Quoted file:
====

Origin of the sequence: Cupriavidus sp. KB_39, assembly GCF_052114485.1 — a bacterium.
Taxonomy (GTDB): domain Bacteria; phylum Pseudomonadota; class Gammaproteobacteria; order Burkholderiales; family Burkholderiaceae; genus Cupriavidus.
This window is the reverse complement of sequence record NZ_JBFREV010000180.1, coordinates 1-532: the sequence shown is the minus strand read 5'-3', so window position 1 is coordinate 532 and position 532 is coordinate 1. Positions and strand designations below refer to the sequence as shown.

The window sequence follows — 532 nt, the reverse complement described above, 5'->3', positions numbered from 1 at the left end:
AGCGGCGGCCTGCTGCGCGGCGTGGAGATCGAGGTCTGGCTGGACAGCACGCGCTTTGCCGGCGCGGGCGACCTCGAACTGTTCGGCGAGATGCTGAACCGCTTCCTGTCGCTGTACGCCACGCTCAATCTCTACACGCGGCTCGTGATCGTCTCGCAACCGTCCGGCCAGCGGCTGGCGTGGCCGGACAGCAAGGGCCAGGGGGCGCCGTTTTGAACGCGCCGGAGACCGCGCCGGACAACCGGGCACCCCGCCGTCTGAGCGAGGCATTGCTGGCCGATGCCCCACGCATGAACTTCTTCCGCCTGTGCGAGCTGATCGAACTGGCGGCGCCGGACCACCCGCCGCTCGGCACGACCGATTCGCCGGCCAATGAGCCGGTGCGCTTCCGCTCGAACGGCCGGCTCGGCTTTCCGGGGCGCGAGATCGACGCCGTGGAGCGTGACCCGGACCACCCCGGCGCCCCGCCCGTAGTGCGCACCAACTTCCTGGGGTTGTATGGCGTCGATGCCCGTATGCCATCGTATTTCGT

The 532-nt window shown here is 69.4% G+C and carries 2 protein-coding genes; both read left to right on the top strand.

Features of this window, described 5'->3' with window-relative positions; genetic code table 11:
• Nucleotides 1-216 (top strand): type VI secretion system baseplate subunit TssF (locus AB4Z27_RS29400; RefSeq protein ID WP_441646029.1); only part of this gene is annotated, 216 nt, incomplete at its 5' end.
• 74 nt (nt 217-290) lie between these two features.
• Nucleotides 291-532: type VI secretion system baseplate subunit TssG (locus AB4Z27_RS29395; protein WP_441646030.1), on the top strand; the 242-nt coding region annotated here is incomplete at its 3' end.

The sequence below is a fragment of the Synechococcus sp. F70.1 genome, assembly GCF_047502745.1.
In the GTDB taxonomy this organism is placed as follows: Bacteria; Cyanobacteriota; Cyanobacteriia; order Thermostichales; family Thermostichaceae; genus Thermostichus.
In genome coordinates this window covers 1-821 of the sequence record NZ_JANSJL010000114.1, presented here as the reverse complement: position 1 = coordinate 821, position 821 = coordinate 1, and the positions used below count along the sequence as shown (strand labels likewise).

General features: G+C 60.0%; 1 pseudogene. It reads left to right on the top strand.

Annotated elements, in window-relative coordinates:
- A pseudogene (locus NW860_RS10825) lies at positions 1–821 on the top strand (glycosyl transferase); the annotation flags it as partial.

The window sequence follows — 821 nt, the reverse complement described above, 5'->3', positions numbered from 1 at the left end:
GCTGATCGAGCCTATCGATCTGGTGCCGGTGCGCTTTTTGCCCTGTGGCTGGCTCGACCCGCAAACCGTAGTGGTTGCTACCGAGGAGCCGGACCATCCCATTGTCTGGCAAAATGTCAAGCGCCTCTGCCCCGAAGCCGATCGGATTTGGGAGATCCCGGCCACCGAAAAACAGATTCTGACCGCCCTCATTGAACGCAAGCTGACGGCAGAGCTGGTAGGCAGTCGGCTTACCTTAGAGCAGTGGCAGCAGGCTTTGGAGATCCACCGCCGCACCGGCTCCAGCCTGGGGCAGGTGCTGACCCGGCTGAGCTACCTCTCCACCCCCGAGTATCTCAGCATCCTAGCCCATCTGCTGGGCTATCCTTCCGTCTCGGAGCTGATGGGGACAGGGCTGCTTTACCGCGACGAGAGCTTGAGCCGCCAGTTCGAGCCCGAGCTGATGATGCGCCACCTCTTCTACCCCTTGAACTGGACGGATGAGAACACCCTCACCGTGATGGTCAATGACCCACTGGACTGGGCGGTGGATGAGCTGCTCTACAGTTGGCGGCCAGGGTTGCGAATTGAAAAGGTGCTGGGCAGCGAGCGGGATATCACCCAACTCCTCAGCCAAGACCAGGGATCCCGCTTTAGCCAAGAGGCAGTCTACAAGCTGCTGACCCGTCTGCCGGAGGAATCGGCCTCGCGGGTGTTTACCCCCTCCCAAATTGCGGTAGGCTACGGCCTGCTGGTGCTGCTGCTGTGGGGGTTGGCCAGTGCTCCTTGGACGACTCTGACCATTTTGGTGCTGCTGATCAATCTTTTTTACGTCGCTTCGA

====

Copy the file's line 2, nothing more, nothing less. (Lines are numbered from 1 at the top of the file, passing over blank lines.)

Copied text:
Taxonomy (GTDB): domain Bacteria; phylum Pseudomonadota; class Gammaproteobacteria; order Burkholderiales; family Burkholderiaceae; genus Cupriavidus.